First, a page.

A second common indirect treatment approach involves asking parents to wait for a couple seconds after the end of their children's utterances before they respond, to reduce the pace and therefore the demands of the conversation. The first four children in our study were exposed to this "increased response latency" condition, each for at least three 5-minute conversations and three of them for approximately 40 minutes on two different days. One of these children showed slightly increased stuttering during this condition, one showed no change, and two showed complex social and pragmatic changes that also resulted in less stuttering: One spoke to himself and to his toys, in a high-pitched monologue, apparently believing that his mother was not responding to him, and one repeated her utterances multiple times and with increasing loudness until her mother finally answered her. We did not view these changes as positive, and we chose not to use increased response time for any of the other children.
Direct treatment options. The direct treatment option that our study investigated was asking parents to stop their children when they stuttered, by saying "stop" or "uh-oh" or "oops, there was a bumpy word" or something similar (see Onslow, Andrews, & Lincoln, 1994). Seven of the eight children participated in this condition, for up to 12 5-minute conversations. Six of them showed reduced stuttering; the seventh did not.
Of those six families, five chose to continue in a long-term parent-administered treatment program that incorporated these corrections for the children's stuttering. At home in between clinic visits, the parents completed 10-minute treatment sessions every day, during which they corrected their children's stuttering as they had during the first part of our experiment. We also added the feature that the parents were to praise their children's nonstuttered speech at least four separate times during the day (also a variation of the procedures reported by Onslow et al., 1994). Clinic visits were once per week, and they consisted of discussion of the tapes and ratings that the parents had made during the week, any necessary problem-solving or discussion, and then play with the parent, the child, and a clinician, with the parent providing consequences to the child for stuttered and nonstuttered speech.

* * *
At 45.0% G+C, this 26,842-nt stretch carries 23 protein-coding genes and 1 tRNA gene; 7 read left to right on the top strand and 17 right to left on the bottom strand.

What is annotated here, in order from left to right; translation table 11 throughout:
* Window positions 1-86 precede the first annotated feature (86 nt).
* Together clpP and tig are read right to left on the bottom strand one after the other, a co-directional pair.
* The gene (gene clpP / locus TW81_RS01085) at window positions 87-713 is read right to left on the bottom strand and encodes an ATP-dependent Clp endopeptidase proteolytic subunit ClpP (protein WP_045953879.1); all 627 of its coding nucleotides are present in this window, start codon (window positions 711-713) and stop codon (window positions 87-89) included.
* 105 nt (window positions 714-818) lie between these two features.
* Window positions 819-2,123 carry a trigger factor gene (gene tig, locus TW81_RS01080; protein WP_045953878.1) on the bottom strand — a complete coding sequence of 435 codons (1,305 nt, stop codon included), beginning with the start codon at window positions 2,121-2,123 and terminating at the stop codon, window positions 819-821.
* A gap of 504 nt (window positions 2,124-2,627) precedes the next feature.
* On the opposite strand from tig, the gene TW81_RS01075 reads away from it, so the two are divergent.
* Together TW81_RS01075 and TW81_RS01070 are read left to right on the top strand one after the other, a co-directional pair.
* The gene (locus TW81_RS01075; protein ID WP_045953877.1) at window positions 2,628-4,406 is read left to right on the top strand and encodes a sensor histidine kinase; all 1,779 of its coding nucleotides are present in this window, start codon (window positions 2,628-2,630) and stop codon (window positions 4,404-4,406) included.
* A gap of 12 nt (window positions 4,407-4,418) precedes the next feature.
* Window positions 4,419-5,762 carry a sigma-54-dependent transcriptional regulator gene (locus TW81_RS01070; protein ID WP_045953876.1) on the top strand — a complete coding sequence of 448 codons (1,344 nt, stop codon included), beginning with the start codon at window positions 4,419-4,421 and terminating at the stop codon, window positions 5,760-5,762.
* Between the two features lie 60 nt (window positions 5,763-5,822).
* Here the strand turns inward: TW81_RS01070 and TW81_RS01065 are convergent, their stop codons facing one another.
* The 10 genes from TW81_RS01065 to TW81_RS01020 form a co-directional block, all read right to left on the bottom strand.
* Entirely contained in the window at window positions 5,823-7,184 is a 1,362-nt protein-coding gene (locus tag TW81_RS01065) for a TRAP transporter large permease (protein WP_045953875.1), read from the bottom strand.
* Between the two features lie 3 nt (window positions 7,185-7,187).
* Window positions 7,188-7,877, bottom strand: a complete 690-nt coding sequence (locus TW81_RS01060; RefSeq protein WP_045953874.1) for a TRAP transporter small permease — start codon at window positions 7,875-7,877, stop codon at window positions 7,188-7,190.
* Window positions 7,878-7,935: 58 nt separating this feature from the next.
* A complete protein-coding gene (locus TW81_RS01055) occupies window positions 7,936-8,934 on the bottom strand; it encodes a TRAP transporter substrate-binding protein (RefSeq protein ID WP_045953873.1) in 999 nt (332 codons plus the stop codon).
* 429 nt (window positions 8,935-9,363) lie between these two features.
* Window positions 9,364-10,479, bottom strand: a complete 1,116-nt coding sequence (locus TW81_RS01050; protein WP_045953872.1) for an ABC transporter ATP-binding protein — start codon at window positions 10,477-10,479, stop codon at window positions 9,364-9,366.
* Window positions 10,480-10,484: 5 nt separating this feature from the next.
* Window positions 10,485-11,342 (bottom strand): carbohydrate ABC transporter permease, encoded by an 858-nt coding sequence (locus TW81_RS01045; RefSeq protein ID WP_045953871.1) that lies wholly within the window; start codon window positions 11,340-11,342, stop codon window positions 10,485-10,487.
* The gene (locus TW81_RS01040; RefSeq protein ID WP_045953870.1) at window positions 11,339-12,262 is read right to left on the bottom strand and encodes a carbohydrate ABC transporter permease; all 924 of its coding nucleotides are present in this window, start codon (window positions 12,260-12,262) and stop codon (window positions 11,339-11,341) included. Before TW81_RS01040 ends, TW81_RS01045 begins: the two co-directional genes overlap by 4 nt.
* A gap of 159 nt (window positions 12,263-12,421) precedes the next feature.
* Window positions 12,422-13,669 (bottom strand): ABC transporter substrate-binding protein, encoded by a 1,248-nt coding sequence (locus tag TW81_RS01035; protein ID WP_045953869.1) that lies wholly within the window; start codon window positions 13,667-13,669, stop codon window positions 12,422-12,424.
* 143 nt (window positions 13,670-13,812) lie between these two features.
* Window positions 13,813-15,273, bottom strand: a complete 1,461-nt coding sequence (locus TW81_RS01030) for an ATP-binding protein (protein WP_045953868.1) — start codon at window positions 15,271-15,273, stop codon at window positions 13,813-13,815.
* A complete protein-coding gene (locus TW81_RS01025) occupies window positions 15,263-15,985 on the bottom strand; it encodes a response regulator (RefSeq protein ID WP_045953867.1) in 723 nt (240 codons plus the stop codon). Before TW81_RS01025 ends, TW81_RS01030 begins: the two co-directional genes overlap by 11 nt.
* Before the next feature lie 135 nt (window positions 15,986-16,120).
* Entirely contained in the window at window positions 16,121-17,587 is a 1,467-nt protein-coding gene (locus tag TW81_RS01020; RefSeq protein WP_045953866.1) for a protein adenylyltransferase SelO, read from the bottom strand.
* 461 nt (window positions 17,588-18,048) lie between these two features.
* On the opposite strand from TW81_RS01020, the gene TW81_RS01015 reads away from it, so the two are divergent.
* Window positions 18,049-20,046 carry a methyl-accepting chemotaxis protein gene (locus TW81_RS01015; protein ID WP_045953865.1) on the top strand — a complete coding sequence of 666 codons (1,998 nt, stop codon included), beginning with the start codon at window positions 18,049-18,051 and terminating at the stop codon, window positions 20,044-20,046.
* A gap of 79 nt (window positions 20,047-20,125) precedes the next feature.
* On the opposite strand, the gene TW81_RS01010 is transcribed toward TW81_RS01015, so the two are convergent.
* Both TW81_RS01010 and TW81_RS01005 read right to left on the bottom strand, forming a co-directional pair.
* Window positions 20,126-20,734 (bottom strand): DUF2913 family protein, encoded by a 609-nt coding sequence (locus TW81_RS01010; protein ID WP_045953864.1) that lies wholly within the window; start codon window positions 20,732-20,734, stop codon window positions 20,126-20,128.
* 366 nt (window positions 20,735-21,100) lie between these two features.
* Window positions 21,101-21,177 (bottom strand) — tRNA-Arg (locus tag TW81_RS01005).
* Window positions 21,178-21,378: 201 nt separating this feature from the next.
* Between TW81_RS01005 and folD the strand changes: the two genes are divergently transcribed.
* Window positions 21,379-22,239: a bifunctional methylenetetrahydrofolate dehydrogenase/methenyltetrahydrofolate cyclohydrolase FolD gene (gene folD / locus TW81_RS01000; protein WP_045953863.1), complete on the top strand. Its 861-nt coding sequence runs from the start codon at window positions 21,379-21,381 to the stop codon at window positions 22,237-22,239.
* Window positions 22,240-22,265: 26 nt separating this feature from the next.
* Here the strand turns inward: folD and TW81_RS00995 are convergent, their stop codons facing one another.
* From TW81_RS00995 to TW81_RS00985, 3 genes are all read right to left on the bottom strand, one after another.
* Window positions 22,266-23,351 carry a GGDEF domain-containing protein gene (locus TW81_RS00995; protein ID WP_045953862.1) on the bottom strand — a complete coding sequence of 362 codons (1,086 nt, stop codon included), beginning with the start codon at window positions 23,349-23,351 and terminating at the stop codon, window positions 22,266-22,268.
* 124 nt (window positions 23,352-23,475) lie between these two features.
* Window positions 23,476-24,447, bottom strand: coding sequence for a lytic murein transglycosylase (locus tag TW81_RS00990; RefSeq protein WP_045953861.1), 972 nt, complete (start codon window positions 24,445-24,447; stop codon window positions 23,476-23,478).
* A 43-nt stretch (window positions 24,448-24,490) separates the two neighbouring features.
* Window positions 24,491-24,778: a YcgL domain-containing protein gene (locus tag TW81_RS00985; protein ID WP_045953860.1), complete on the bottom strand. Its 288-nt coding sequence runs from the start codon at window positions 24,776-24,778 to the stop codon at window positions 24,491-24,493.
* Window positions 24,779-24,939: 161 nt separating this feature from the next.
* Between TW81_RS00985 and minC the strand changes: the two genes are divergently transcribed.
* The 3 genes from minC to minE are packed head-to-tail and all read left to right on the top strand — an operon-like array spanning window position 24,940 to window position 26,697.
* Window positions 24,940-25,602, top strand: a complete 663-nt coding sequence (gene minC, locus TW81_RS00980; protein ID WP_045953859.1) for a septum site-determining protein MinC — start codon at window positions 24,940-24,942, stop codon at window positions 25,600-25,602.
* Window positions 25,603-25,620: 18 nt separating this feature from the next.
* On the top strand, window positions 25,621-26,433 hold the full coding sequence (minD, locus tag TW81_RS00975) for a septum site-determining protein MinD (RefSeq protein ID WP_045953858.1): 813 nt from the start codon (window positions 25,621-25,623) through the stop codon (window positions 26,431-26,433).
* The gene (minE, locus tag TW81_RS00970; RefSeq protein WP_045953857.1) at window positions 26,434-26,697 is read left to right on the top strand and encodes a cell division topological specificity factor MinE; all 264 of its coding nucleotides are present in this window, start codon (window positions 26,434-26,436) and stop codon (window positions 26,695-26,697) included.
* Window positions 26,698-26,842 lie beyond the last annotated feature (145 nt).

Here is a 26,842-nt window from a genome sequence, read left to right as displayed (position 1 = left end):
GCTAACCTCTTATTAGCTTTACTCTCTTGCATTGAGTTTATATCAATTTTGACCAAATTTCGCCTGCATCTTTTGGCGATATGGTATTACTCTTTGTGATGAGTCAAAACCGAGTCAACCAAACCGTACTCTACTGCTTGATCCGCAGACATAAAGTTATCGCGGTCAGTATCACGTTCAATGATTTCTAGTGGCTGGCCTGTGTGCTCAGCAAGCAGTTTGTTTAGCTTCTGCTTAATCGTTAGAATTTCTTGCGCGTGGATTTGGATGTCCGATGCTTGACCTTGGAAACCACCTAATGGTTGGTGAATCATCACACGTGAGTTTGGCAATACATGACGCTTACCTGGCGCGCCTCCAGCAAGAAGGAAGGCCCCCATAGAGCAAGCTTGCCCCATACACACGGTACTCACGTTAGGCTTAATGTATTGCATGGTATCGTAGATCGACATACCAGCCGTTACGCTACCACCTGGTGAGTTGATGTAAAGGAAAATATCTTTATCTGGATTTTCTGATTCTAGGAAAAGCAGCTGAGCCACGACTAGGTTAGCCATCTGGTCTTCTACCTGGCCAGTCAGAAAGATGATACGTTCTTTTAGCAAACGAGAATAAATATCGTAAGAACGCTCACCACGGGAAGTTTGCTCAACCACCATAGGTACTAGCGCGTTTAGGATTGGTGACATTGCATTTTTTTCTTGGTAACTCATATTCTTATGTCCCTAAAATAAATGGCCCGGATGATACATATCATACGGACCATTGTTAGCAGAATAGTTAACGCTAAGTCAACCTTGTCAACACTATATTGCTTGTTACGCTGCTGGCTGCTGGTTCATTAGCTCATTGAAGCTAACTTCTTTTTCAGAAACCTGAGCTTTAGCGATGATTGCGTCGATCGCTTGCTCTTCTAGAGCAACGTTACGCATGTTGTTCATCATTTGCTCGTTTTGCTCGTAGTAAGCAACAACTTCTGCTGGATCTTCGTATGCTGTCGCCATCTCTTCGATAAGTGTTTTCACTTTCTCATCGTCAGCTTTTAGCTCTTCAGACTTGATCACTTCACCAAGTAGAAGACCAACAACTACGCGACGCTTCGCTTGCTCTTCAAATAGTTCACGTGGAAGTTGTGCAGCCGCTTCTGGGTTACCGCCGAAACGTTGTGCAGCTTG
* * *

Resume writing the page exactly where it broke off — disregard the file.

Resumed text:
This portion of our study was not designed as an experiment; we simply demonstrated that this direct treatment approach seemed to be associated with reduced stuttering for these children. All five met a criterion of stuttering on not more than 0.25 percent of their syllables in a sample of at least 5 minutes' duration recorded at home, and in another sample of at least 10 minutes' duration recorded in the clinic, for four consecutive weeks. The shortest time in treatment before meeting this criterion was 15 weeks, for one of the youngest boys (3 years and 6 months at the beginning of the study; he met the criterion during weeks 12-15). The longest time in treatment, 26 weeks, was for another young boy (also 3-6) who also had moderate to severe phonological problems; he met the criterion during his weeks 23-26.